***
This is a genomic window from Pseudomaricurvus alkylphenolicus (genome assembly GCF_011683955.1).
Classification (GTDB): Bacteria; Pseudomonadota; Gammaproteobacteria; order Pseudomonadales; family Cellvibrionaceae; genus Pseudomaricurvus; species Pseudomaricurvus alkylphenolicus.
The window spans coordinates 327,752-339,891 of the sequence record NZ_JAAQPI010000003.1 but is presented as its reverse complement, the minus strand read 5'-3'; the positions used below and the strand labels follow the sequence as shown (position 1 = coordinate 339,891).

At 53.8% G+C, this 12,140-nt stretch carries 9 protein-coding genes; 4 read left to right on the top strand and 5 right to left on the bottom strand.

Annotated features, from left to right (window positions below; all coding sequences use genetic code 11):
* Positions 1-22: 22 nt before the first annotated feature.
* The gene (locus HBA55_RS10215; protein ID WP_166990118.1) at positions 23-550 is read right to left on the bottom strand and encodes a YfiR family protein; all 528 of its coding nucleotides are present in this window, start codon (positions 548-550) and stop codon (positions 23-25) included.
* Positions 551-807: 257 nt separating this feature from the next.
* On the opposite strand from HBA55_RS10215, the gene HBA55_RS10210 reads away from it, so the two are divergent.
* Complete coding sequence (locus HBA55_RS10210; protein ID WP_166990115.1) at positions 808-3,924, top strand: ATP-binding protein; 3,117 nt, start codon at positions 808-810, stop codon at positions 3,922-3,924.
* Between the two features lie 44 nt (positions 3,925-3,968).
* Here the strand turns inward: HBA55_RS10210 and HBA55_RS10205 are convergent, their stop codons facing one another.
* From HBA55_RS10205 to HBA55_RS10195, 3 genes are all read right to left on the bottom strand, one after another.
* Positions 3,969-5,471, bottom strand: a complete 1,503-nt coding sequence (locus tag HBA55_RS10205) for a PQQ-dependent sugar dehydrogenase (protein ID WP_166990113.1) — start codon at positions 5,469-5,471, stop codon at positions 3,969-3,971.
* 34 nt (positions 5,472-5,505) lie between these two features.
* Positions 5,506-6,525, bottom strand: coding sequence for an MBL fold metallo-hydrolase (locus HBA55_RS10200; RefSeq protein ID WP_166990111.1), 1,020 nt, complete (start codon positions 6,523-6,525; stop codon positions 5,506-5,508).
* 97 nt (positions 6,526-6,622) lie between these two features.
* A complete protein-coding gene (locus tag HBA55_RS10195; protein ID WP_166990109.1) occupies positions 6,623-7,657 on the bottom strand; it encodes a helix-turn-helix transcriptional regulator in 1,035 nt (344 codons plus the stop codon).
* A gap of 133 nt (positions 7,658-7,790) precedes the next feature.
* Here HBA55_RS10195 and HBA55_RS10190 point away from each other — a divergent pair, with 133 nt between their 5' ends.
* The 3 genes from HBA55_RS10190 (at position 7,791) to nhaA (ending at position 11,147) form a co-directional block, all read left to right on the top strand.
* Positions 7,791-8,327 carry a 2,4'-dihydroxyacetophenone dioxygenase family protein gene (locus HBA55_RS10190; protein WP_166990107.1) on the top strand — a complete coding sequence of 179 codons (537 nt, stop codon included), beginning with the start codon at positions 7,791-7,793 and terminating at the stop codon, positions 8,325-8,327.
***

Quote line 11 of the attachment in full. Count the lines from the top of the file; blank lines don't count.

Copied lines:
* Between the two features lie 44 nt (positions 3,925-3,968).